Norfolk Special Service District Policy for Flood Protection

In June 2019, the Norfolk City Council adopted a policy authorizing the creation of Special Service Districts (SSD) to support implementation of local flood risk reduction and water quality improvement projects in the City of Norfolk, Virginia. SSDs enable a group of residents to agree to pay a tax to finance additional services in a particular neighborhood. The Norfolk policy allows SSD funding to be used to pay for flood mitigation, dredging, water quality improvements, and coastal protection projects. To initiate a project, residents must work with the City government to determine feasibility, boundary, and cost; the SSD plan must be developed with engineering, costs, and a timeline; 75 percent of parcel owners representing 50 percent of the property value in the area must agree to the project; and the City Council must approve construction of the project. SSDs present a useful tool for helping local governments finance projects to adapt to sea-level rise and other impacts of climate change by enabling residents to contribute to paying the costs to construct resilience projects. This can help cities to finance adaptation projects, while maintaining budgets to pay for ongoing services and other priority projects. 

The Norfolk policy lays out the following process for financing a project through an SSD:

  • To initiate a project, residents must work with the City's Department of Neighborhood Development and Public Works to assess the project's boundary and feasibility.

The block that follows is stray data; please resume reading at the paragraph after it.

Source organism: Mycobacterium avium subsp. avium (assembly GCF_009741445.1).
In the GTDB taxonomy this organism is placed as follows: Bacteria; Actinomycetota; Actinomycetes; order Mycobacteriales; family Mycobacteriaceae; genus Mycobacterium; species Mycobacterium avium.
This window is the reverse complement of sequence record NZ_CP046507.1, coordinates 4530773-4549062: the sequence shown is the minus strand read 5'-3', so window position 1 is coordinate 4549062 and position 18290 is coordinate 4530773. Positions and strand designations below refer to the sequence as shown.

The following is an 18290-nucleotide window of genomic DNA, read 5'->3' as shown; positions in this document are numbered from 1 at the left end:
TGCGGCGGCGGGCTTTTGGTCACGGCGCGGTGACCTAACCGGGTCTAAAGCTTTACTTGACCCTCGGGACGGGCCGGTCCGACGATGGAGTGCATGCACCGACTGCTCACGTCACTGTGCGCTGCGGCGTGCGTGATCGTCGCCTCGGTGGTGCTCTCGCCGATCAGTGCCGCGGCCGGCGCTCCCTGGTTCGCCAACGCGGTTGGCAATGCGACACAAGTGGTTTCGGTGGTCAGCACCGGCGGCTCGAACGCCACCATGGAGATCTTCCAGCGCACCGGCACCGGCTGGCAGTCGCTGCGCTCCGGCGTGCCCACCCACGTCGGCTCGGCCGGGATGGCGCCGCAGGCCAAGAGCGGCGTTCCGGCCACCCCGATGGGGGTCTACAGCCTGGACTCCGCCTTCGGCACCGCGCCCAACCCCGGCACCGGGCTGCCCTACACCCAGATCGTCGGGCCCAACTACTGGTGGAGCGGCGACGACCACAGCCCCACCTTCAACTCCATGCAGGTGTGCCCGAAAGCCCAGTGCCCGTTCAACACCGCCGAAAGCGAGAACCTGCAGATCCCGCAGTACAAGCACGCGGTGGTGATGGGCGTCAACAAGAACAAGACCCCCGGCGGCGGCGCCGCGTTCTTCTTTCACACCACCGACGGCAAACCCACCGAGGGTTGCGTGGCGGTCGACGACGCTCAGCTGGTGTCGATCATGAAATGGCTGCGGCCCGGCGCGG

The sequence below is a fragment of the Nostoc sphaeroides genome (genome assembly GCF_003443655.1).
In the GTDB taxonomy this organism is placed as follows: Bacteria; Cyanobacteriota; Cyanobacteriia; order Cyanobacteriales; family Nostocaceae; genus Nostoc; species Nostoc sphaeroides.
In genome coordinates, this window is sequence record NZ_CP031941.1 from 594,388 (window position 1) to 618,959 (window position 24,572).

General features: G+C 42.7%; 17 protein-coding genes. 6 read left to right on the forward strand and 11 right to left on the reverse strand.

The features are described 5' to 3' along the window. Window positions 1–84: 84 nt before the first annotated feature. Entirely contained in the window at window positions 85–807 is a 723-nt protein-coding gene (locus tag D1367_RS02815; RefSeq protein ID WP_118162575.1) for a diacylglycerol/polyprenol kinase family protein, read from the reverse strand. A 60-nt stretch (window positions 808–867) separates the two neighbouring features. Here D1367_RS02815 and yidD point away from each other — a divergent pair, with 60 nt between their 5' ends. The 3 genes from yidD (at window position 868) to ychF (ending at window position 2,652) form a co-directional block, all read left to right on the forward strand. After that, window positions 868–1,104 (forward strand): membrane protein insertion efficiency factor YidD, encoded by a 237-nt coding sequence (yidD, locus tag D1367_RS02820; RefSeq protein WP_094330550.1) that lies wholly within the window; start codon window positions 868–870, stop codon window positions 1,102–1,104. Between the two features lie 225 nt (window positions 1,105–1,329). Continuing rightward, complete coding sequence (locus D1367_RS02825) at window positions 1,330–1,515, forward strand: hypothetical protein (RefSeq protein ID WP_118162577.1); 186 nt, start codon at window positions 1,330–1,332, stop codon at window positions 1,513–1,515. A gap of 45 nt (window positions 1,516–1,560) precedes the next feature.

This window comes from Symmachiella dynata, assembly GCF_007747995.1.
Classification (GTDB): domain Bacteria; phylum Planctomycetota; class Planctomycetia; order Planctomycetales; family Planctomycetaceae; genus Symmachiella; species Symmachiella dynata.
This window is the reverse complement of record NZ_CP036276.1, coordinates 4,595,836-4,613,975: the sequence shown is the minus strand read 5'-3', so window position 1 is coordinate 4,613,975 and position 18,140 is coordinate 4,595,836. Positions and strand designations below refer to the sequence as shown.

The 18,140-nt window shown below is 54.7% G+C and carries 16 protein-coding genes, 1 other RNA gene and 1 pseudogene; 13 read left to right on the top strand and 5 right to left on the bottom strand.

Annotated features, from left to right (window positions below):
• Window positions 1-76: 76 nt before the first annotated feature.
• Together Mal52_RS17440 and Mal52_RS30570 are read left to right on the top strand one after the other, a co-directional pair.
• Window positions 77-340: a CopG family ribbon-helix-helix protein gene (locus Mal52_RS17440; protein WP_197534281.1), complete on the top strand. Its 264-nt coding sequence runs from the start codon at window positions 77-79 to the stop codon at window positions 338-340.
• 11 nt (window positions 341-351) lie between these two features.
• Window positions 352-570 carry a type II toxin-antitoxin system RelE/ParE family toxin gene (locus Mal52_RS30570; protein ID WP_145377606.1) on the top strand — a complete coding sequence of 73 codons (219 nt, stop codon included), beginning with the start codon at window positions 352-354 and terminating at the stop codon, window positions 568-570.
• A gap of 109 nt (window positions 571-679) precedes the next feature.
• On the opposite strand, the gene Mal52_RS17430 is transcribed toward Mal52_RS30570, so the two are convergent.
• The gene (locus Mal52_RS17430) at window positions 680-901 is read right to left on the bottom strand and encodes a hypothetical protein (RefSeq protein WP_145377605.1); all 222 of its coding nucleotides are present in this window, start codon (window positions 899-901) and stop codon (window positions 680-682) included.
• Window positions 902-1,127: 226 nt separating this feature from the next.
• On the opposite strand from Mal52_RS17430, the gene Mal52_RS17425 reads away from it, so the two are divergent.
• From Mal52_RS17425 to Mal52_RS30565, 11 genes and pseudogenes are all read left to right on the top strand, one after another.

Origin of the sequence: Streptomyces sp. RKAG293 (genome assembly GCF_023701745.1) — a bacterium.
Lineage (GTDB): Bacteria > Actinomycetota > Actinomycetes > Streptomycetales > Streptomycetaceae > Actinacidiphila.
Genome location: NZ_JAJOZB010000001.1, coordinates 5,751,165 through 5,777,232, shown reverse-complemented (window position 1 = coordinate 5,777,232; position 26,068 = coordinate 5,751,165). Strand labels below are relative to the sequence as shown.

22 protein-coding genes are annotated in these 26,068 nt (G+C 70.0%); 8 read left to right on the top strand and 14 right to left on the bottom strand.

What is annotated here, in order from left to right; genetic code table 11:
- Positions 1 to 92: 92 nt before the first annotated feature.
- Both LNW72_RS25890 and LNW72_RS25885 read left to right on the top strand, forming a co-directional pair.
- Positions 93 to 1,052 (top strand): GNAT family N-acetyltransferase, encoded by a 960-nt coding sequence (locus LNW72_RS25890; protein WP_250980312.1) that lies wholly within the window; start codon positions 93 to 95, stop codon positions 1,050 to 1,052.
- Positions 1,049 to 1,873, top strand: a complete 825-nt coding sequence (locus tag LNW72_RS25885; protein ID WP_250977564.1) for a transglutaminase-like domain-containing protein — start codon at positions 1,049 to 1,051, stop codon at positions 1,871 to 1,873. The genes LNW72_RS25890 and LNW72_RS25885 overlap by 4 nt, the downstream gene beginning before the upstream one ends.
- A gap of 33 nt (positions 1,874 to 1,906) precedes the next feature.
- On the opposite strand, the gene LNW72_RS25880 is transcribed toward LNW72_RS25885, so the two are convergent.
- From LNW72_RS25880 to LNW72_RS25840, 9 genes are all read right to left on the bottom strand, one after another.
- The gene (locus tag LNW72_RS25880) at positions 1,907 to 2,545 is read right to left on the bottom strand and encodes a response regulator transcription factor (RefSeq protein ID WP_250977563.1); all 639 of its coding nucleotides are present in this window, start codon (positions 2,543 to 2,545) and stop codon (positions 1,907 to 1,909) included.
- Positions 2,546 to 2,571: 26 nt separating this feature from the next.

• To initiate further study of a project, 30 percent of parcel owners in the area to be benefited by the project must sign a petition supporting development of an SSD plan.
  • The Department of Public Works and Office of Budget and Strategic Planning then develop an SSD plan analyzing engineering and cost for the project. The SSD plan must include the name of the project and its boundaries, a description of the proposed services provided by the project and the SSD, the purpose for the SSD, a budget for the services provided, a detailed implementation plan, a timeline for project start and end date, and a contingency plan identifying areas of major risk (e.g., cost overruns, inability to get permits).
  • To approve construction, at least 75 percent of parcel owners representing at least 50 percent of the property value of the benefited area must agree to the SSD plan and the tax to support implementation.
  • Finally, the City Council must formally approve the project and its implementation to finance the project and to ensure that the project will not require the City to exceed debt limits.
  • Once a project is approved, City departments oversee procurement and construction.

Pursuant to Virginia State Code, the policy notes that SSDs cannot be used to support schools, police, or general government services. 


Publication Date: June 11, 2019


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  • Agency guidance/policy

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